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Three Things to Know: Anthony Davis shows you can go home again


Every day in the NBA there is a lot to unpack, so every weekday morning throughout the season we will give you the three things you need to know from the last 24 hours in the NBA.

1) Anthony Davis shows you can go home again. Anthony Davis knew this game was different. It’s always a little different when you’re a Laker — former Grizzlies executive (now with The Athletic) John Hollinger said that being a Laker is not like being in the NBA. He means that every night the game is sold out, fans show up early to watch warmups, there are Lakers fans everywhere and they show out, and all that gives the games emotional energy lacking in NBA arenas most nights. With the Lakers, every night is a show.

This night, however, Anthony Davis was coming back to New Orleans and he knew what to expect. From the perspective of fans in New Orleans, Davis never embraced their city and its traditions the way the biggest local hero — Drew Brees — has (the Saints QB used to walk home from practice and has made a point to be part of the city’s life.) New Orleans locals felt Davis was not one of them. The way Davis left the Pelicans — starting with a very-public mid-season trade demand clearly aimed at forcing his way to the Lakers, a move that cut the team off at the knees — was just further proof he was never truly with them, this was just business, just a stop for AD.

Davis knew what to expect from the moment he stepped on the court for warmups.

And the boos got louder when he was introduced and continued through the game.

From Davis’ perspective, he did embrace the city — he’s quick to say how much he loved it. Davis is more of an introvert, a guy who just wants to spend time at home with family and close friends, playing video games and hanging out. He loved the city and did take part in a Mardi Gras parade and more, but those public events are not his comfort zone. What’s more, Davis gave the city all he had on the court – to him that is the ultimate respect.

Davis wanted to show New Orleans fans one more time what it looks like when he left everything on the court — and he did to the tune of 41 points Wednesday night, plus he had the game-sealing steal at the end.

Davis has in Los Angeles one thing he never really had in New Orleans: teammates capable of picking him up and helping him out. Particularly one LeBron James, who has done the “return home to hostile environment” thing so he could help Davis emotionally prepare, but also LeBron can drop 29 points and 11 assists.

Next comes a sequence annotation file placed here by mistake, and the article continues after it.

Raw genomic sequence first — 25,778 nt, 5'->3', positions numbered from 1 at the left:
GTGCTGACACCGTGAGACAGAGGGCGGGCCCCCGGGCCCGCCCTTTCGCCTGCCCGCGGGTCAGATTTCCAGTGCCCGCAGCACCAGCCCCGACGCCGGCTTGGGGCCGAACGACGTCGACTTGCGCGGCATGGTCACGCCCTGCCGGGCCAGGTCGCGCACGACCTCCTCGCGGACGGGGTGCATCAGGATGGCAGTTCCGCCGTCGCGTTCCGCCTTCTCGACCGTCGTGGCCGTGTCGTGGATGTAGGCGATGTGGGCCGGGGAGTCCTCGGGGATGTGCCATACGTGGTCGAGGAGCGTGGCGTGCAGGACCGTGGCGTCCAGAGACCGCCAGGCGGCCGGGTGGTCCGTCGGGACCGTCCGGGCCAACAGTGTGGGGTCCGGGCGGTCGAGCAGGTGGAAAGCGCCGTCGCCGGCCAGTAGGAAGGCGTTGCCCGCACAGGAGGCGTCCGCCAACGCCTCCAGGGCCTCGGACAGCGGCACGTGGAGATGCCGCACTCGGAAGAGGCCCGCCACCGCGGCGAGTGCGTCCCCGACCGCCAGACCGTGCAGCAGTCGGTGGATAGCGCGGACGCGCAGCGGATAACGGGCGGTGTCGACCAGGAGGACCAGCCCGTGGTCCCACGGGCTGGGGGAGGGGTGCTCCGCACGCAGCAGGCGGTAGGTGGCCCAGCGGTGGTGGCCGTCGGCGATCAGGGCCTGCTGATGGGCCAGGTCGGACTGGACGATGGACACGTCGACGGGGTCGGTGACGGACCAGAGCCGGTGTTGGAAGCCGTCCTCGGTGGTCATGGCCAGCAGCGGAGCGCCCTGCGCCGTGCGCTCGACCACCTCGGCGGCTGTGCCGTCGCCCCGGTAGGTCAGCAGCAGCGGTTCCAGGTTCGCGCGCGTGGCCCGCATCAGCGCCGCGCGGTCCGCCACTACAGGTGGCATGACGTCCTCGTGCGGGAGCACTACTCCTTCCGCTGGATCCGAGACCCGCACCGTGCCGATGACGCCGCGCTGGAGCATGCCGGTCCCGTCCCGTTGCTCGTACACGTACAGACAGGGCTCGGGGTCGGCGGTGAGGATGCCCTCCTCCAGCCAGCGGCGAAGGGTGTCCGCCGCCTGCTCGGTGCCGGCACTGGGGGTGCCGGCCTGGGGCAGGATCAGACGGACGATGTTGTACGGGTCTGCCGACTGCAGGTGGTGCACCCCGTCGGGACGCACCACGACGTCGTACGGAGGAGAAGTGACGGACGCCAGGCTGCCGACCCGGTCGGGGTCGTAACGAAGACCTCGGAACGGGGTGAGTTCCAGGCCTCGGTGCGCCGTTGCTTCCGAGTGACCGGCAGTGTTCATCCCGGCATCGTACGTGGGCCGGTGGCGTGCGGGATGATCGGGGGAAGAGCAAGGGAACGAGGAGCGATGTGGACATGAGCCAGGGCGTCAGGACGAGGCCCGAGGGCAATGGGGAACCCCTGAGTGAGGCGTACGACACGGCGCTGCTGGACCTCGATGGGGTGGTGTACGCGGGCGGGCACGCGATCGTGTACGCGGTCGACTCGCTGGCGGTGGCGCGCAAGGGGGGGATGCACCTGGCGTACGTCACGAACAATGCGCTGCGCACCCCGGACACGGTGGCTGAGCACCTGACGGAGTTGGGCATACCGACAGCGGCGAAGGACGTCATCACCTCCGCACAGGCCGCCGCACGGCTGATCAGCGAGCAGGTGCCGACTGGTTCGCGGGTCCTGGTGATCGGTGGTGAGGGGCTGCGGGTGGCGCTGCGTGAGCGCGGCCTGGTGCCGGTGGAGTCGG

Davis’ Lakers teammates helped the team rally from 16 down in the fourth quarter to win 114-110. Davis got to make his statement on the court.

Now the 16-2 Lakers and Davis will return home to a fan base that has embraced the star, and a city that is more than used to big talents that can be a little aloof and want things on their terms. Los Angeles has a whole major industry built around it.

With Davis the Lakers look like contenders again, and in Los Angeles if you can do that the fans will love you no matter what.

2) Kyrie Irving misses game vs. Boston but has emotional response anyway; Kemba Walker proves himself a steady leader. It was a little strange to have the Nets vs. Celtics game be emotionally charged about a guy who wasn’t even in the building. This was supposed to be Kyrie Irving return to Boston and Celtics fans were not going to let the fact he wasn’t there — he has missed seven straight games with a shoulder impingement — stop them from a cathartic chance to lash out at their scapegoat for last season and all he cost the team.

There were signs in front of TD Garden with Irving’s picture and the word “coward” on them.

And there were the chants.

Irving responded from home with an emotional and stream-of-consciousness post on Instagram.

Meanwhile, in Boston, Kemba Walker reminded Celtics fans what they have now — a steady leader who can get buckets with the best of them. Walker had 39 to lead Boston to a 121-110 win.

The Nets and Celtics play on Friday in Brooklyn, it’s not known yet if Irving will be healthy enough to suit up for that one.

You can be sure Celtics fans circled March 3 on their calendars — that’s the next time Irving and the Nets are scheduled to come to Boston.